MindEd provides free mental health e-learning for anyone who works or volunteers with children, teenagers or young people. The MindEd programme includes free online CAMHS training, counselling courses and mental health resources for teachers and health professionals.
This session deals with school refusal and avoidance, as well as social isolation and withdrawal. It will help you recognise and understand the anxiety difficulties that make it difficult for a child or young person to get into school or cope with social settings.
- Worrying is normal.
- Young people may be embarrassed to say that they are worried or to describe what makes them anxious, so it is important to ask.
- Anxiety is just one of many reasons why young people may avoid school or social situations.
- It is best to catch problems early as they are much easier to solve than problems that have had time to grow, and the teen has become an out of school child.
- Talk to the young person about their worries to find out what is concerning them and to rule out any other problems.
- Do not make light of worries - while they may not seem very important to you, they may be very upsetting for the young person, teenager.
- It can be helpful to break problems down into small pieces (like in a hierarchy) and to motivate the young person by rewarding their efforts.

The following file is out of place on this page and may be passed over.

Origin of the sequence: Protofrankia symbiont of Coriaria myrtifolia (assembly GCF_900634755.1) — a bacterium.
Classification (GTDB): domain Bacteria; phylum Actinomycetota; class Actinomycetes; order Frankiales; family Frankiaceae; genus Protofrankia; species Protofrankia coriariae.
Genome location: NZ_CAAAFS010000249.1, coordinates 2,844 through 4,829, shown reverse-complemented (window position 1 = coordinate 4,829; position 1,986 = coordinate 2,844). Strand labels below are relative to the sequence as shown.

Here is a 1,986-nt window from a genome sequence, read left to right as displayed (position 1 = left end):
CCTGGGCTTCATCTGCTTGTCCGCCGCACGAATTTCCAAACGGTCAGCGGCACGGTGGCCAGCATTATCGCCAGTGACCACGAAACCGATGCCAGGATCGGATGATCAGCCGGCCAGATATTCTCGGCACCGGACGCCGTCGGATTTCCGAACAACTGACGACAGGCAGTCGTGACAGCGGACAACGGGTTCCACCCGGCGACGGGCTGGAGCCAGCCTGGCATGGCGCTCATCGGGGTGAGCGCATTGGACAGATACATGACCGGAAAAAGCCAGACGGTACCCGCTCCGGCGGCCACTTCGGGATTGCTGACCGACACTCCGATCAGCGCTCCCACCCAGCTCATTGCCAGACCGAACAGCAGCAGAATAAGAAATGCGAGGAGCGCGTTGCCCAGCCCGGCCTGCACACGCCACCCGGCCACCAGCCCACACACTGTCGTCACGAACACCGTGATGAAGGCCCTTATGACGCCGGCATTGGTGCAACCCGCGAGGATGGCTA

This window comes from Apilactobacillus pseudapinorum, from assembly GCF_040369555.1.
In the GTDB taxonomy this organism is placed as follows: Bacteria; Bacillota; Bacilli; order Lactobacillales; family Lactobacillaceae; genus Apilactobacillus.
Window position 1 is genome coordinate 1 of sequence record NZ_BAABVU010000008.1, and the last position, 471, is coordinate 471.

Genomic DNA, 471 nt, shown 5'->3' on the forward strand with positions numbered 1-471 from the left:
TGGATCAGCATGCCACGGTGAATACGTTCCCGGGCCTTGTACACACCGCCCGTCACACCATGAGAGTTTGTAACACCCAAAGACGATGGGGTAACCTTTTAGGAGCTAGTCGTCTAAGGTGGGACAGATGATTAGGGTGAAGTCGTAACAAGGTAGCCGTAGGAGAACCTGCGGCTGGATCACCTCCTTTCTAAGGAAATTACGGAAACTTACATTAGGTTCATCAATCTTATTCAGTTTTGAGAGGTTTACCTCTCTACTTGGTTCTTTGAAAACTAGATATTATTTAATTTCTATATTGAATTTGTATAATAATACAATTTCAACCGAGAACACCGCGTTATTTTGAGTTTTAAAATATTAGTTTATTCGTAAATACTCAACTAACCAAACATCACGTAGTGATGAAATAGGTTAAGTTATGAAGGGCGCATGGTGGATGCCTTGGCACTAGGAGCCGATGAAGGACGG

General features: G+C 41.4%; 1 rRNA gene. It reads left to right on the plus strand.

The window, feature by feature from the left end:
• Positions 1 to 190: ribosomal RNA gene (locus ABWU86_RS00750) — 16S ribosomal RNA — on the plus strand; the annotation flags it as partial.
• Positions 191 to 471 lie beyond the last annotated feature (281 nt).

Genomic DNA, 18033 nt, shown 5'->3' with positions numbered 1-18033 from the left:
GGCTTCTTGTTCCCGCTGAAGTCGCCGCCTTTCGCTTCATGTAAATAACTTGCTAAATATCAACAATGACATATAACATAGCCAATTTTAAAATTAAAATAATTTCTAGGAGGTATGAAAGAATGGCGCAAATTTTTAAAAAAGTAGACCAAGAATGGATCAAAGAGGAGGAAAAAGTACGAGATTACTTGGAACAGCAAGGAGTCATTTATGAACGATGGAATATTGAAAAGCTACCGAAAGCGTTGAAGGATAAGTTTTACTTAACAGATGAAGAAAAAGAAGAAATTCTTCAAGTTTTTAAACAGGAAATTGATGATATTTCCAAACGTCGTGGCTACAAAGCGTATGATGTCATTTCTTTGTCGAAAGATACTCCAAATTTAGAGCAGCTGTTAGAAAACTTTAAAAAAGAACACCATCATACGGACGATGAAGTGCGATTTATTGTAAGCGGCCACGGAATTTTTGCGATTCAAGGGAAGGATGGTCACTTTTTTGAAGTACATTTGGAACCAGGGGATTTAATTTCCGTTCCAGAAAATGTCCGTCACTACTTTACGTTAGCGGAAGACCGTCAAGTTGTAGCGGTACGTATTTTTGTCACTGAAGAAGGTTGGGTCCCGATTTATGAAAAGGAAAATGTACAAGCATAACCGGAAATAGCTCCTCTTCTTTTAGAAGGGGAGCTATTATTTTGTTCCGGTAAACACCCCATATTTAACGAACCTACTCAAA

- There are lots of good self-help books and websites available (see resources section).
- Encourage the young person to face their fears.
- If you are worried about the young person's safety then you must do something about it.
- Do not be afraid to ask questions about why they are worrying or their anxiety - you will not make the young person more anxious by doing this.
Access the full MindEd session here.
Content provided by MindEd. Author: Denise Bevan. Published: March 2014. Review: March 2017.
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Disclaimer: This article is for information only and should not be used for the diagnosis or treatment of medical conditions. EMIS has used all reasonable care in compiling the information but make no warranty as to its accuracy. Consult a doctor or other health care professional for diagnosis and treatment of medical conditions. For details see our conditions.